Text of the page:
Nac Mac Vegan: adventures in rabbit food

25/05/2011

White miso dressing

Filed under: Japanese — Tags: , , , , — Feòrag @ 14:55

This is a classic Japanese dressing for bamboo shoots that works incredibly well on asparagus. It’s very simple:

2 tbl sweet white miso
2 tsp brown rice vinegar
2 tsp sake
a good pinch of yuzu (optional)

Just mix it all together and it’s ready. It’s particularly good the after a night in the refrigerator as the flavours mix together and mellow beautifully. You can also mess with the proportions – using only half the vinegar and sake makes a very thick salad cream type dressing.

22/05/2010

Spring Nimono

Filed under: Japanese, Recipes and techniques — Tags: , , , , , , — Feòrag @ 12:28

Spring nimono

When I was checking out the Sankō-in website while writing up my visit there, I noticed a reference to a cookbook written by the current abbess Kōei Hoshino: 精進豆料理 (Vegetarian Bean Dishes). A shopping accident quickly followed, and the book arrived from Japan a few hours before a package from London containing something ordered on the same day. The recipes in the book are divided up into months, with others in chapters for each season. I noticed quite quickly that Hoshino is not as concerned with precise measures for each dish, or timings, or any of the other stuff that we are presumably supposed to know! What follows is, therefore, not a precise translation of a recipe from the book, but my attempts to recreate it with what information I was given.

IngredientsIngredients

2 sheets aburaage
3 small taro
1 large half boiled bamboo shoot
¼ tsp shōyu
2 tbl sake
sugar to taste
a small amount of water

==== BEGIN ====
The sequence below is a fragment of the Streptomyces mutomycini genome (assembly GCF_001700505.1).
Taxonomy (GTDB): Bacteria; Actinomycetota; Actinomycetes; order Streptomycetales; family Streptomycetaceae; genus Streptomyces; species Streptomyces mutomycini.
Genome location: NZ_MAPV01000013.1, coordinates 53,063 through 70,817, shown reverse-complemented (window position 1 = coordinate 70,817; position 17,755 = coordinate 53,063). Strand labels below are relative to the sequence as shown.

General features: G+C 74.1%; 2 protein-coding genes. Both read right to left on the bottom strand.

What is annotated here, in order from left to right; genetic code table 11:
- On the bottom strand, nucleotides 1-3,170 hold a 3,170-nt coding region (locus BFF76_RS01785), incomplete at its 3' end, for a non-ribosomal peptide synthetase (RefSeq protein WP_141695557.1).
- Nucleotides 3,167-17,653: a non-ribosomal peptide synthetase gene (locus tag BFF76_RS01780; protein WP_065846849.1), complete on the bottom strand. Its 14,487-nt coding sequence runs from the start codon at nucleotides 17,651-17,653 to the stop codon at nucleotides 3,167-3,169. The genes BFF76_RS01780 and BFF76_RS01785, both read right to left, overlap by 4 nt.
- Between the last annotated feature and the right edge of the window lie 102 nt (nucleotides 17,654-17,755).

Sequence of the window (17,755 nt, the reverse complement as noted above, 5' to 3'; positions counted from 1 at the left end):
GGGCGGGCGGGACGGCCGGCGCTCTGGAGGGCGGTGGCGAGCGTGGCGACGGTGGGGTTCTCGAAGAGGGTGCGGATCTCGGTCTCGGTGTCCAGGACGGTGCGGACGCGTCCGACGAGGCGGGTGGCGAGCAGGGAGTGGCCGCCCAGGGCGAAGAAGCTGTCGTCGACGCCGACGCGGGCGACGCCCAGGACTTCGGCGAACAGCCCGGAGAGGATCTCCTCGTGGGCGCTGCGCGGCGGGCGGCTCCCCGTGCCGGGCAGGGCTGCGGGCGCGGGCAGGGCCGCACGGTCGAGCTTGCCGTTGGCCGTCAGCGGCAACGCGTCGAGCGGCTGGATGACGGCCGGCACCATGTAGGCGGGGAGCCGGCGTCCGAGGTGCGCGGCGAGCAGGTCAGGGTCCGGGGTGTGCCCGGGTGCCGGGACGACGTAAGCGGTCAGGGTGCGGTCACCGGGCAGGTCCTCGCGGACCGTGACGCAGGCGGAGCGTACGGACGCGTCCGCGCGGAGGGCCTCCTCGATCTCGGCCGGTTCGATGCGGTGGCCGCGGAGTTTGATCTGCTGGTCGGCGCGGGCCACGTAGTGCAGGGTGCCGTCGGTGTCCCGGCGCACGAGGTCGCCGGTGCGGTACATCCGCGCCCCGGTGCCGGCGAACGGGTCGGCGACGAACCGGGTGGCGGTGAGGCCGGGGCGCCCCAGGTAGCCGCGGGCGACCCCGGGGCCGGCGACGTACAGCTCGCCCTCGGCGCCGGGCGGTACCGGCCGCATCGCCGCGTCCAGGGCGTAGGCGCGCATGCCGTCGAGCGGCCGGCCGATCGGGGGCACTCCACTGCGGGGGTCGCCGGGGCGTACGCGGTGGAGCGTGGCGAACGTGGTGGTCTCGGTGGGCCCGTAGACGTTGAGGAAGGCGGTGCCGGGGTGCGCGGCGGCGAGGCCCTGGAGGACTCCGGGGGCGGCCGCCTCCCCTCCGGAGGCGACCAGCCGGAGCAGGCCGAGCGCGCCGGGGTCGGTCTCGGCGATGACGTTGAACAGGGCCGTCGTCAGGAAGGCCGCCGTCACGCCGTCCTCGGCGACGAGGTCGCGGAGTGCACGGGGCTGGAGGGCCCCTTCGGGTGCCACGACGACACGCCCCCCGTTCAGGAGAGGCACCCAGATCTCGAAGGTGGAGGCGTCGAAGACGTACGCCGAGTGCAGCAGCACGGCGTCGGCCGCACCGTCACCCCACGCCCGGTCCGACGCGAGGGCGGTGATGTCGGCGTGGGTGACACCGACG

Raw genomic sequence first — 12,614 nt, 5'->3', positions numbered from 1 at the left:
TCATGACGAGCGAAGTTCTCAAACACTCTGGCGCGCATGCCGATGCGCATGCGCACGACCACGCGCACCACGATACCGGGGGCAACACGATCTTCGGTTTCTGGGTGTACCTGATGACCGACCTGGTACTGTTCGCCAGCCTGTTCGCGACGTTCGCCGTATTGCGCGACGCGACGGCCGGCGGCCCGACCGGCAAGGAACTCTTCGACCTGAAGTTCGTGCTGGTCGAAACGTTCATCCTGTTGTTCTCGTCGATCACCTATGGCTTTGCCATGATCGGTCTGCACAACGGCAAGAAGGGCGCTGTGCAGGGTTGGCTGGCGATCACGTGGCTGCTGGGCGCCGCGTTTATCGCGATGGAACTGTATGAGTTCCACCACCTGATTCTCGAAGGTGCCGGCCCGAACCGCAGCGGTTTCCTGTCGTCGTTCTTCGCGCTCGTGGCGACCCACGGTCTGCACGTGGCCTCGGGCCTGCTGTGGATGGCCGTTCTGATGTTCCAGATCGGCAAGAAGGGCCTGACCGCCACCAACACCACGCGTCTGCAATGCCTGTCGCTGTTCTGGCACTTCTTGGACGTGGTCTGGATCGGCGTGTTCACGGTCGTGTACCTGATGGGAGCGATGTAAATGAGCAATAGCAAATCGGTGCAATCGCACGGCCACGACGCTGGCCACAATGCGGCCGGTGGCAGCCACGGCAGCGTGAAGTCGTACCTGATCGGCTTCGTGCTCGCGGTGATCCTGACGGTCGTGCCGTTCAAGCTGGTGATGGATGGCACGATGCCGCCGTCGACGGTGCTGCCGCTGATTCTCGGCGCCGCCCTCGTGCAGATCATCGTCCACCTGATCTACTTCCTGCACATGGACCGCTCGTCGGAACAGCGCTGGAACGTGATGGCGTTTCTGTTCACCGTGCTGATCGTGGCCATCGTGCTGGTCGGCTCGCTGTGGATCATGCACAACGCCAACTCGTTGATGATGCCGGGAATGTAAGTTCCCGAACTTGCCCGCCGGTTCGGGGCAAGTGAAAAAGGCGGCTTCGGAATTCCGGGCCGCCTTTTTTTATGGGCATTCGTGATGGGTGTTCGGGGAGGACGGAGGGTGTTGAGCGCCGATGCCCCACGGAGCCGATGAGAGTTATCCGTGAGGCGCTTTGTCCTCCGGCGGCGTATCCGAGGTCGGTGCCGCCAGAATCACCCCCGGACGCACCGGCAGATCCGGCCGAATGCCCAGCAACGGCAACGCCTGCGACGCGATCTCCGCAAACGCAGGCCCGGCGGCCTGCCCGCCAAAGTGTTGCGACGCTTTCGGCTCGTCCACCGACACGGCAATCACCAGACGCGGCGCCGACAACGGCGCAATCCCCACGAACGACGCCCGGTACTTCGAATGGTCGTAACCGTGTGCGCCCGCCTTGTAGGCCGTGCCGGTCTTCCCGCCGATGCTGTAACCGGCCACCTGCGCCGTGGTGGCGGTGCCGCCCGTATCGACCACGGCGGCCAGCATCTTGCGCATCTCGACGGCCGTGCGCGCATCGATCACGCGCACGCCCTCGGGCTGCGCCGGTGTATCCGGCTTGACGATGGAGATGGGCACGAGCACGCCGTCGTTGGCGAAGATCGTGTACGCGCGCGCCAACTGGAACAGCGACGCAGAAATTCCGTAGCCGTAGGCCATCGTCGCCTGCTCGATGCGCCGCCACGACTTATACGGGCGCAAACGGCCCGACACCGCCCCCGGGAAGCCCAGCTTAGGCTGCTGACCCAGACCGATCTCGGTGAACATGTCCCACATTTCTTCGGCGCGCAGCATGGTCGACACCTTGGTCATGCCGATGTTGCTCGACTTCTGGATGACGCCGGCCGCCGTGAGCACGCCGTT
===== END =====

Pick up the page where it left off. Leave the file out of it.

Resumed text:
You will also need a drop lid, or some foil.

As you can see from the photo, I chose to omit the sugar and replace the sake with a medium-quality mirin. You could easily use rice syrup or any other sweetener. The bamboo shoots are the sort described as “winter bamboo shoots”. You can get smaller ones than the one shown in Chinese supermarkets. They come sealed in plastic bags with saltwater. They tend to be smaller, so use two of these and adjust the cutting accordingly. There are several types of taro available in both Chinese supermarkets, and Indian/Pakistani grocers. The ones used in Japan are hairy, so I opted for the hairiest variety.

In Japan, the three main ingredients are at their peak in the spring, but this recipe could easily be used with all sorts of roots and tubers, including potatoes. I think small white turnips would be particularly nice.

Putting it together
How to cut the vegetablesPeel the taro and cut into bite-size cubes. Parboil the taro for around 5-10 minutes. Drain and then wash the pieces thoroughly. Cut bamboo shoot in half, then into quarters, vertically.

Remove oil from aburaage by holding it under a hot running tap then squeezing. Cut each piece lengthways into three strips and tie in simple knots, keeping the strips flat (click on the images to enlarge):

Tying the knot
Completed knots

Put the taro, bamboo shoots and aburaage knots in a medium-sized saucepan, with the knots on top. Add water to the pan to a level about halfway up the vegetables and bring to the boil very slowly. Spend this time wondering where your partner/cleaner/cats hid the drop lids, or fashioning one from foil. When the water boils, add the other ingredients, stir very gently to mix, and drop in your drop lid (or insert your piece of foil). The idea is to hold down the veg so they do not break up – if you have a set of saucepans, the lid from the size below the one you are using will do. Simmer for another 5-10 minutes until the taro is cooked through.

The meal in fullThis quantity will serve two as a main dish with rice, or up to six is used as part of a larger meal. I had it with asparagus and broccoli tempura, konnyaku in miso, brown rice and a clear soup with hana fu and green soya beans.

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